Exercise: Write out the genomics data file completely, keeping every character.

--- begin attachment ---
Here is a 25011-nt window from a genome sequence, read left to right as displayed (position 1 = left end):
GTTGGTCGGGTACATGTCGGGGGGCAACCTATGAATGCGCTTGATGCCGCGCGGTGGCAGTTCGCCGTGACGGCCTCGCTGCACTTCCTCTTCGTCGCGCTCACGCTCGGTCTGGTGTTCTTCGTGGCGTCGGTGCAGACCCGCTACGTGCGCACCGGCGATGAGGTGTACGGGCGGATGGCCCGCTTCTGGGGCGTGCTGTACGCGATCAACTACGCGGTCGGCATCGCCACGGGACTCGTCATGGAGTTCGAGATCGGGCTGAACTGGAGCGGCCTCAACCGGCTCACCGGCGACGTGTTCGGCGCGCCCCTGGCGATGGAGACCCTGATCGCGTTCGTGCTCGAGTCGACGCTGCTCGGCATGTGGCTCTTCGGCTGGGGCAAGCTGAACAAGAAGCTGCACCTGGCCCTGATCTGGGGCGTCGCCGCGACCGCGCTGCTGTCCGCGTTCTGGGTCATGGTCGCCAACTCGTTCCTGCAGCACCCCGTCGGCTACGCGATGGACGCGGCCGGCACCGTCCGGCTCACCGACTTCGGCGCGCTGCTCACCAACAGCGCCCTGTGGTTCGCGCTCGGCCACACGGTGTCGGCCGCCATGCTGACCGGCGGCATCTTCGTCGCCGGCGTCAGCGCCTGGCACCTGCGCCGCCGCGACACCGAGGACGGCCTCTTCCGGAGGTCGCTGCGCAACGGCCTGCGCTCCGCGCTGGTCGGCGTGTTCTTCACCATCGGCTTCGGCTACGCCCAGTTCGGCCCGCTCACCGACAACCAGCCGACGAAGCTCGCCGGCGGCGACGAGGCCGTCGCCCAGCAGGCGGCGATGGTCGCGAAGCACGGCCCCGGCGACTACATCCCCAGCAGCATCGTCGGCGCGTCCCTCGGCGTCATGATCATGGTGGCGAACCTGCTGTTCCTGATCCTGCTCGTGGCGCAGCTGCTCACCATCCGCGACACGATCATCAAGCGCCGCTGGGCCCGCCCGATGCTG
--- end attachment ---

Here is a 25011-nt window from a genome sequence, read left to right as displayed (position 1 = left end):
GTTGGTCGGGTACATGTCGGGGGGCAACCTATGAATGCGCTTGATGCCGCGCGGTGGCAGTTCGCCGTGACGGCCTCGCTGCACTTCCTCTTCGTCGCGCTCACGCTCGGTCTGGTGTTCTTCGTGGCGTCGGTGCAGACCCGCTACGTGCGCACCGGCGATGAGGTGTACGGGCGGATGGCCCGCTTCTGGGGCGTGCTGTACGCGATCAACTACGCGGTCGGCATCGCCACGGGACTCGTCATGGAGTTCGAGATCGGGCTGAACTGGAGCGGCCTCAACCGGCTCACCGGCGACGTGTTCGGCGCGCCCCTGGCGATGGAGACCCTGATCGCGTTCGTGCTCGAGTCGACGCTGCTCGGCATGTGGCTCTTCGGCTGGGGCAAGCTGAACAAGAAGCTGCACCTGGCCCTGATCTGGGGCGTCGCCGCGACCGCGCTGCTGTCCGCGTTCTGGGTCATGGTCGCCAACTCGTTCCTGCAGCACCCCGTCGGCTACGCGATGGACGCGGCCGGCACCGTCCGGCTCACCGACTTCGGCGCGCTGCTCACCAACAGCGCCCTGTGGTTCGCGCTCGGCCACACGGTGTCGGCCGCCATGCTGACCGGCGGCATCTTCGTCGCCGGCGTCAGCGCCTGGCACCTGCGCCGCCGCGACACCGAGGACGGCCTCTTCCGGAGGTCGCTGCGCAACGGCCTGCGCTCCGCGCTGGTCGGCGTGTTCTTCACCATCGGCTTCGGCTACGCCCAGTTCGGCCCGCTCACCGACAACCAGCCGACGAAGCTCGCCGGCGGCGACGAGGCCGTCGCCCAGCAGGCGGCGATGGTCGCGAAGCACGGCCCCGGCGACTACATCCCCAGCAGCATCGTCGGCGCGTCCCTCGGCGTCATGATCATGGTGGCGAACCTGCTGTTCCTGATCCTGCTCGTGGCGCAGCTGCTCACCATCCGCGACACGATCATCAAGCGCCGCTGGGCCCGCCCGATGCTG